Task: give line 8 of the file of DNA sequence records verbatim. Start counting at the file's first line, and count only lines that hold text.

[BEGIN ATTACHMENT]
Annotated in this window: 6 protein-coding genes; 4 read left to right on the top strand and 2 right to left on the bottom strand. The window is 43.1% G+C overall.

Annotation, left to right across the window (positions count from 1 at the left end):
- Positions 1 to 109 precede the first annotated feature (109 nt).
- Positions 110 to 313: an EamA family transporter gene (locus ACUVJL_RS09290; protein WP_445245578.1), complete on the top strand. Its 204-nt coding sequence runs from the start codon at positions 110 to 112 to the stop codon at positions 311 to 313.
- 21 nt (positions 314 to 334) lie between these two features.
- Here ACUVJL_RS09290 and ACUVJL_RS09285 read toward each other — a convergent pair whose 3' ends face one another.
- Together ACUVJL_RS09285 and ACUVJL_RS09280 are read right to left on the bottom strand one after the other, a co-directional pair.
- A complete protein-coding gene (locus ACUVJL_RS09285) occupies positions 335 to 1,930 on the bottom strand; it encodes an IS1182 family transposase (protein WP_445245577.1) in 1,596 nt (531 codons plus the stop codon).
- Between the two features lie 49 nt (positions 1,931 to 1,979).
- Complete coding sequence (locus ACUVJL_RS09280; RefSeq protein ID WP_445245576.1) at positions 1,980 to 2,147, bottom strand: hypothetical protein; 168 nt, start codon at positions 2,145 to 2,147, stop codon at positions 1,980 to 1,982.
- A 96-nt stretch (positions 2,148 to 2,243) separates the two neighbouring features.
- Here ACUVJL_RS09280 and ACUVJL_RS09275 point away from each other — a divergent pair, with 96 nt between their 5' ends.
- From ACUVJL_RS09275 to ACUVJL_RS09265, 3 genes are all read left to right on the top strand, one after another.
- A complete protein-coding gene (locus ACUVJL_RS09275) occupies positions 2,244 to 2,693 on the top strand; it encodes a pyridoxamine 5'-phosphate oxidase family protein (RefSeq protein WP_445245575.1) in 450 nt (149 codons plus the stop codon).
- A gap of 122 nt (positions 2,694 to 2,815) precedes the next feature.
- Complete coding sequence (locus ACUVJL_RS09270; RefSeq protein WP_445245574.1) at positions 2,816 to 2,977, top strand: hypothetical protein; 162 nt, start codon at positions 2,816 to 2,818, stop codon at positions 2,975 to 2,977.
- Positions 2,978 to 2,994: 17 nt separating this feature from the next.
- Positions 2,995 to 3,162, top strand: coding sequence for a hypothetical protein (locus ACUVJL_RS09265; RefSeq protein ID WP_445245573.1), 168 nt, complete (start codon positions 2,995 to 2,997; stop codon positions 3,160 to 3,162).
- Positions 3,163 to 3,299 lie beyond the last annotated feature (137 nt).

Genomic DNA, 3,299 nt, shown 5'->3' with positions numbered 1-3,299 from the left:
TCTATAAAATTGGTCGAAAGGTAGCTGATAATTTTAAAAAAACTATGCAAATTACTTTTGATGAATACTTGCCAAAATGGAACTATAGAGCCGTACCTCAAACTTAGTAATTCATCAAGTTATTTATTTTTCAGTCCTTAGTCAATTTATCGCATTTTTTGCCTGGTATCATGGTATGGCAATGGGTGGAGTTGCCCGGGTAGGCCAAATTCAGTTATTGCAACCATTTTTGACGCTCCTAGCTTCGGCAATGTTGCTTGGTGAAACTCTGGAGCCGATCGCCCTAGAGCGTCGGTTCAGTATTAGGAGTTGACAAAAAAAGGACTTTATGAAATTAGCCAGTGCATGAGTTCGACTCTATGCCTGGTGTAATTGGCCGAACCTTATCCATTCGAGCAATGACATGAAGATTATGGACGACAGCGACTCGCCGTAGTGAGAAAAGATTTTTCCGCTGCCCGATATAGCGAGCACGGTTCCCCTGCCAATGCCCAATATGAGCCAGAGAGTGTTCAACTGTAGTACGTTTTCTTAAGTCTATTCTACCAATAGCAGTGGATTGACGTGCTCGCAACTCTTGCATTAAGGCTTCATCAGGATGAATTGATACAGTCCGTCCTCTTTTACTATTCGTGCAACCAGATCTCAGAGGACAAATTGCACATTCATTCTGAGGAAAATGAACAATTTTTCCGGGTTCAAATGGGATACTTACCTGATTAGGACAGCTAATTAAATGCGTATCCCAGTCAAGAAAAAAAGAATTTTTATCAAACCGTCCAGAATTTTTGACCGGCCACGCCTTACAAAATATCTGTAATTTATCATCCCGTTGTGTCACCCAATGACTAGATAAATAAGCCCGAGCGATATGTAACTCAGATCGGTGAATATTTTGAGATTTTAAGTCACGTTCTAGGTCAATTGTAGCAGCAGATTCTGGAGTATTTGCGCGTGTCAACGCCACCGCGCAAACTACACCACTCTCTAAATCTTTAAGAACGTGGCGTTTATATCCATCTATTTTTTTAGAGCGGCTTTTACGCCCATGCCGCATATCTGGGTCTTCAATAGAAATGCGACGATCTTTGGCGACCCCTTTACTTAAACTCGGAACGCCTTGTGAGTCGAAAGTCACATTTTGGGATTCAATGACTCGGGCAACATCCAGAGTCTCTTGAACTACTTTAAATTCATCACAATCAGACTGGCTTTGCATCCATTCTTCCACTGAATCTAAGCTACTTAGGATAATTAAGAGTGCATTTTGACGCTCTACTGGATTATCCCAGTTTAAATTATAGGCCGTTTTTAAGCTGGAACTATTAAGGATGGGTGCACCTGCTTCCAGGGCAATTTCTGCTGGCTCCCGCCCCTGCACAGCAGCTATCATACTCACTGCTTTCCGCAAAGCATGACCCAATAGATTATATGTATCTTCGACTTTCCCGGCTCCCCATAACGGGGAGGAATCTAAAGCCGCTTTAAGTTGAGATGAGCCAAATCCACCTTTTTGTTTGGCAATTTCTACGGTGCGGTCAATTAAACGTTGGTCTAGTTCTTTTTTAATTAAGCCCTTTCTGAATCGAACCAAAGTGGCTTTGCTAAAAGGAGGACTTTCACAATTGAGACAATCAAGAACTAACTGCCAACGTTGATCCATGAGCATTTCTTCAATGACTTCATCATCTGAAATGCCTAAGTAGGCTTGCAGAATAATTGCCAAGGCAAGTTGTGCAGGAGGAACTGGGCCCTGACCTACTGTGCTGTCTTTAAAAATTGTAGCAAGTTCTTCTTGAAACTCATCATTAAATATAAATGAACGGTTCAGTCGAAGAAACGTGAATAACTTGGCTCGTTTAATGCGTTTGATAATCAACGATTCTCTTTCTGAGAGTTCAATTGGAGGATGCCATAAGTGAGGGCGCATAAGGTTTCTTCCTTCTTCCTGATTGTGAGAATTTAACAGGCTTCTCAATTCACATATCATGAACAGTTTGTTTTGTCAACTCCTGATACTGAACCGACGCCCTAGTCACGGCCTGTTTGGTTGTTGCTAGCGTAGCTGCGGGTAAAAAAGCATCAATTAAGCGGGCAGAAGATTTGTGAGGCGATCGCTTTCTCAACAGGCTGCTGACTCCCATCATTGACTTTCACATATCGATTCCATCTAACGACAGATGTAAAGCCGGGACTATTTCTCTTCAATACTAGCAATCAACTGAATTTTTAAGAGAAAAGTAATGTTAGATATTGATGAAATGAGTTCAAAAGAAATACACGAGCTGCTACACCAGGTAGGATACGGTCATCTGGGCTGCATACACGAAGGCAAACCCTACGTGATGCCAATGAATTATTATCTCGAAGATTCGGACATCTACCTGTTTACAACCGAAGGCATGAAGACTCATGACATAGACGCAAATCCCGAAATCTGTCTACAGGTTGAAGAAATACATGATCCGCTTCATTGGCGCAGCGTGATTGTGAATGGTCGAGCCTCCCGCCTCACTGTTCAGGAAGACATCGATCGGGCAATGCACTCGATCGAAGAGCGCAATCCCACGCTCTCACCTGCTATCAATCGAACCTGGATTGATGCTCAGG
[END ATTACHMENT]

- A complete protein-coding gene (locus ACUVJL_RS09285) occupies positions 335 to 1,930 on the bottom strand; it encodes an IS1182 family transposase (protein WP_445245577.1) in 1,596 nt (531 codons plus the stop codon).